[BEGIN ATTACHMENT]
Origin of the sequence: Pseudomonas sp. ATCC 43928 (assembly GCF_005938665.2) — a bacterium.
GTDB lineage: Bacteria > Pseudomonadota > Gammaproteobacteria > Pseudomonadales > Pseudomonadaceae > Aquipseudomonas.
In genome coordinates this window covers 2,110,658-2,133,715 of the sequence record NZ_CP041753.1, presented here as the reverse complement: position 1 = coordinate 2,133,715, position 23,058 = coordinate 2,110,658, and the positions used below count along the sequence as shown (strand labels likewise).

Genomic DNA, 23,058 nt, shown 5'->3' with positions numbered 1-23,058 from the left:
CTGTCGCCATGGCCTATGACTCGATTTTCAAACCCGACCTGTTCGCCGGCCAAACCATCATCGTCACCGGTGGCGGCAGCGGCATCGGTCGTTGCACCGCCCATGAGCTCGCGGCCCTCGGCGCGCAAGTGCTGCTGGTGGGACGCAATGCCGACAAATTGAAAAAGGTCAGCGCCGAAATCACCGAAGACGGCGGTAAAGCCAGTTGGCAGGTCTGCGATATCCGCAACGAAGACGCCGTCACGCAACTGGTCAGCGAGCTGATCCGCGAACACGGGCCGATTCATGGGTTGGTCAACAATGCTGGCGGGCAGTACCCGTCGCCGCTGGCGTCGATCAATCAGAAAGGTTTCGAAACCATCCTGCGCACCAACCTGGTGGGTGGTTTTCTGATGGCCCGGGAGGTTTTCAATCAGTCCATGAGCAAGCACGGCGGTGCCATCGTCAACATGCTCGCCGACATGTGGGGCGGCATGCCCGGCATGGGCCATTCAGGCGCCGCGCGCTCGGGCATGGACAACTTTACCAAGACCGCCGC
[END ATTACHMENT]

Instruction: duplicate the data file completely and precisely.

Origin of the sequence: Pseudomonas sp. ATCC 43928 (assembly GCF_005938665.2) — a bacterium.
GTDB lineage: Bacteria > Pseudomonadota > Gammaproteobacteria > Pseudomonadales > Pseudomonadaceae > Aquipseudomonas.
In genome coordinates this window covers 2,110,658-2,133,715 of the sequence record NZ_CP041753.1, presented here as the reverse complement: position 1 = coordinate 2,133,715, position 23,058 = coordinate 2,110,658, and the positions used below count along the sequence as shown (strand labels likewise).

Genomic DNA, 23,058 nt, shown 5'->3' with positions numbered 1-23,058 from the left:
CTGTCGCCATGGCCTATGACTCGATTTTCAAACCCGACCTGTTCGCCGGCCAAACCATCATCGTCACCGGTGGCGGCAGCGGCATCGGTCGTTGCACCGCCCATGAGCTCGCGGCCCTCGGCGCGCAAGTGCTGCTGGTGGGACGCAATGCCGACAAATTGAAAAAGGTCAGCGCCGAAATCACCGAAGACGGCGGTAAAGCCAGTTGGCAGGTCTGCGATATCCGCAACGAAGACGCCGTCACGCAACTGGTCAGCGAGCTGATCCGCGAACACGGGCCGATTCATGGGTTGGTCAACAATGCTGGCGGGCAGTACCCGTCGCCGCTGGCGTCGATCAATCAGAAAGGTTTCGAAACCATCCTGCGCACCAACCTGGTGGGTGGTTTTCTGATGGCCCGGGAGGTTTTCAATCAGTCCATGAGCAAGCACGGCGGTGCCATCGTCAACATGCTCGCCGACATGTGGGGCGGCATGCCCGGCATGGGCCATTCAGGCGCCGCGCGCTCGGGCATGGACAACTTTACCAAGACCGCCGC